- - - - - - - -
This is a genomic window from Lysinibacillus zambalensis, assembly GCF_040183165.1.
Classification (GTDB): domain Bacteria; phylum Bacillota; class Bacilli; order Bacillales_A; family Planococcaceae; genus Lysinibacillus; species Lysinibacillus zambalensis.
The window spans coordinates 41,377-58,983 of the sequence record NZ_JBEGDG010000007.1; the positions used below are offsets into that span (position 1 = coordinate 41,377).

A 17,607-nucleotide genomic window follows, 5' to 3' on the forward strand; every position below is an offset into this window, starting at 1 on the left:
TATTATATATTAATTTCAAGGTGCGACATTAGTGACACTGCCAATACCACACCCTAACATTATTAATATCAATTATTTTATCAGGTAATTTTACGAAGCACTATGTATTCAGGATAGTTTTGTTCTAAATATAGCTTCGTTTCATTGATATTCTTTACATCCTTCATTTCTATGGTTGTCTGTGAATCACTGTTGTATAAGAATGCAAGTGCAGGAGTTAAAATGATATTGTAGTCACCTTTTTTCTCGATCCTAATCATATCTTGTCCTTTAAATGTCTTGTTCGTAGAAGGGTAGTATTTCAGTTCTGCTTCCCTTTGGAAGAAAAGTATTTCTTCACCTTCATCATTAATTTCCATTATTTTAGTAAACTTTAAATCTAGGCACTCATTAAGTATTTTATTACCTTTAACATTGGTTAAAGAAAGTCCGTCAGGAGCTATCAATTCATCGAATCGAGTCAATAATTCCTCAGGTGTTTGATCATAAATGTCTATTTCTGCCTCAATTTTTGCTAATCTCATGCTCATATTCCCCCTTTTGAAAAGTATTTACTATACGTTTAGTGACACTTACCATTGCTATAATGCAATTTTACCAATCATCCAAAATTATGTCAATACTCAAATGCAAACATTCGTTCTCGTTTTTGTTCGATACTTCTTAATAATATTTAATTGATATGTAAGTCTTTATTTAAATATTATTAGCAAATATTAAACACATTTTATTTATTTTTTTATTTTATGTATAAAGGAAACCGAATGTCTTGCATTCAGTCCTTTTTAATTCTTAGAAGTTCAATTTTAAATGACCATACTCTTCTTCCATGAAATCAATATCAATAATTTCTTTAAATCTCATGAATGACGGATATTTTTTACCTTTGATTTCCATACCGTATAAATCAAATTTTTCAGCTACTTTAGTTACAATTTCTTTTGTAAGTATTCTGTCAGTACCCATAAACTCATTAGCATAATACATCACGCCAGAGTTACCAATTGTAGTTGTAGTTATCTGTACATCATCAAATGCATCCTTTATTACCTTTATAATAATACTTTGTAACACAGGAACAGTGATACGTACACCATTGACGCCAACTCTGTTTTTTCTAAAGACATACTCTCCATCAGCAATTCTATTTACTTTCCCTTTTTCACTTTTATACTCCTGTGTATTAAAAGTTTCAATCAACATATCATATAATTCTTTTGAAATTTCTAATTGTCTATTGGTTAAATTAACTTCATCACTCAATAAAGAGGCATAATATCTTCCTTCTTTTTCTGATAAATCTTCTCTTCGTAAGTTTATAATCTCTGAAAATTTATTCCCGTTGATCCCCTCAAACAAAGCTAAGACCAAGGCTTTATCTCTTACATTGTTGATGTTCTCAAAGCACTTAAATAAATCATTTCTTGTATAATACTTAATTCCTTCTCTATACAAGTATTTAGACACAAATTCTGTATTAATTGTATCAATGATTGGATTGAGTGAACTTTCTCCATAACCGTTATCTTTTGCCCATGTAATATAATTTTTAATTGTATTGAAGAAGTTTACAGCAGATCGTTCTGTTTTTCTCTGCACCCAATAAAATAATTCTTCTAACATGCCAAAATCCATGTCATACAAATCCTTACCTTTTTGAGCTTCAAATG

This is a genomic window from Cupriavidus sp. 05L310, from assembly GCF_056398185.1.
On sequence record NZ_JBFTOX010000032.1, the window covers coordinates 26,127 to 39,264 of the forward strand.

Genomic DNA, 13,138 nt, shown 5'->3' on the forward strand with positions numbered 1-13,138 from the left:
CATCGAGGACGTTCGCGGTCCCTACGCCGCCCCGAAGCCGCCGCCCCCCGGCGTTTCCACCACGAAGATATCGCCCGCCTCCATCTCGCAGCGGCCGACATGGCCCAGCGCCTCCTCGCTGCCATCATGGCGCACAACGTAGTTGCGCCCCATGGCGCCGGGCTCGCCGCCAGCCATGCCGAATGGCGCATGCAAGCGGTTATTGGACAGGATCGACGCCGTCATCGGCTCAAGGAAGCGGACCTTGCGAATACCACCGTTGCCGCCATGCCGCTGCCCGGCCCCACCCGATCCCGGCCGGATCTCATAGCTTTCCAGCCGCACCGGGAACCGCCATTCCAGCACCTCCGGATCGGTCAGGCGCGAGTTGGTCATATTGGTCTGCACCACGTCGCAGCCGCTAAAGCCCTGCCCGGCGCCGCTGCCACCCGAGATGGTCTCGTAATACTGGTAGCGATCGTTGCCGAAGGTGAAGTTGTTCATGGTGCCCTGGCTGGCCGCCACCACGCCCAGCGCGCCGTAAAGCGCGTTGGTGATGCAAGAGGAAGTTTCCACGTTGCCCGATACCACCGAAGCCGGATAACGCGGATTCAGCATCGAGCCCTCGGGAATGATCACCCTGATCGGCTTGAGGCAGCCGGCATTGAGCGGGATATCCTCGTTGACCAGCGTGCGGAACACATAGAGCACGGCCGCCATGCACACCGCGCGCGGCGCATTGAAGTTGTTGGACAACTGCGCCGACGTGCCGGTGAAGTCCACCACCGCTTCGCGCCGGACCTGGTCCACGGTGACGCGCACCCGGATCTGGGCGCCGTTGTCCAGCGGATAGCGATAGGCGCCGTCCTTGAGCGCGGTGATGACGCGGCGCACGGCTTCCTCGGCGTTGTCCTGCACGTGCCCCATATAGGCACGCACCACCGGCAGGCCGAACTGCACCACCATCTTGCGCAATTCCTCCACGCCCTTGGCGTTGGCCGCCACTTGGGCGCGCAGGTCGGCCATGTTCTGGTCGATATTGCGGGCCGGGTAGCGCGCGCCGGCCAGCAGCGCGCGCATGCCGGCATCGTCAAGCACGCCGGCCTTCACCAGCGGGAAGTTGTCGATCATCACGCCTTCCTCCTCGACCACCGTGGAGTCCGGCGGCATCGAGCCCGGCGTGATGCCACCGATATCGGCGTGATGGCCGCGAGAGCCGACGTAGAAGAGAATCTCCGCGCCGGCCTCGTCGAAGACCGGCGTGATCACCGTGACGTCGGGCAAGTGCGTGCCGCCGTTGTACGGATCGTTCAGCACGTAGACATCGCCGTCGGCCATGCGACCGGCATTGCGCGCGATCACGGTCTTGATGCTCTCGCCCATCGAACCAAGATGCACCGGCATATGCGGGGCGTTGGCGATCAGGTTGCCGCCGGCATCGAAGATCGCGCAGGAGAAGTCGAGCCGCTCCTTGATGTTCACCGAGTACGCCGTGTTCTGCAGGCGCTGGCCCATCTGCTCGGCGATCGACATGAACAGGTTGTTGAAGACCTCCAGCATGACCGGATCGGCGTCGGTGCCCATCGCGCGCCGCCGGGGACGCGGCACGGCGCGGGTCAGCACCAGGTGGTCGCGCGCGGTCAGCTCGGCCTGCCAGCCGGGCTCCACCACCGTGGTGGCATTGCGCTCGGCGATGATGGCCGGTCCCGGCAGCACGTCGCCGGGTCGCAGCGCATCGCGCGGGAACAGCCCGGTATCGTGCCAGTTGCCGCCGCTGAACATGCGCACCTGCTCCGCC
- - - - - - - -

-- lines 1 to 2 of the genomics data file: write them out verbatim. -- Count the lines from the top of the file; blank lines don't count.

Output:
This is a genomic window from Lysinibacillus zambalensis, assembly GCF_040183165.1.
Classification (GTDB): domain Bacteria; phylum Bacillota; class Bacilli; order Bacillales_A; family Planococcaceae; genus Lysinibacillus; species Lysinibacillus zambalensis.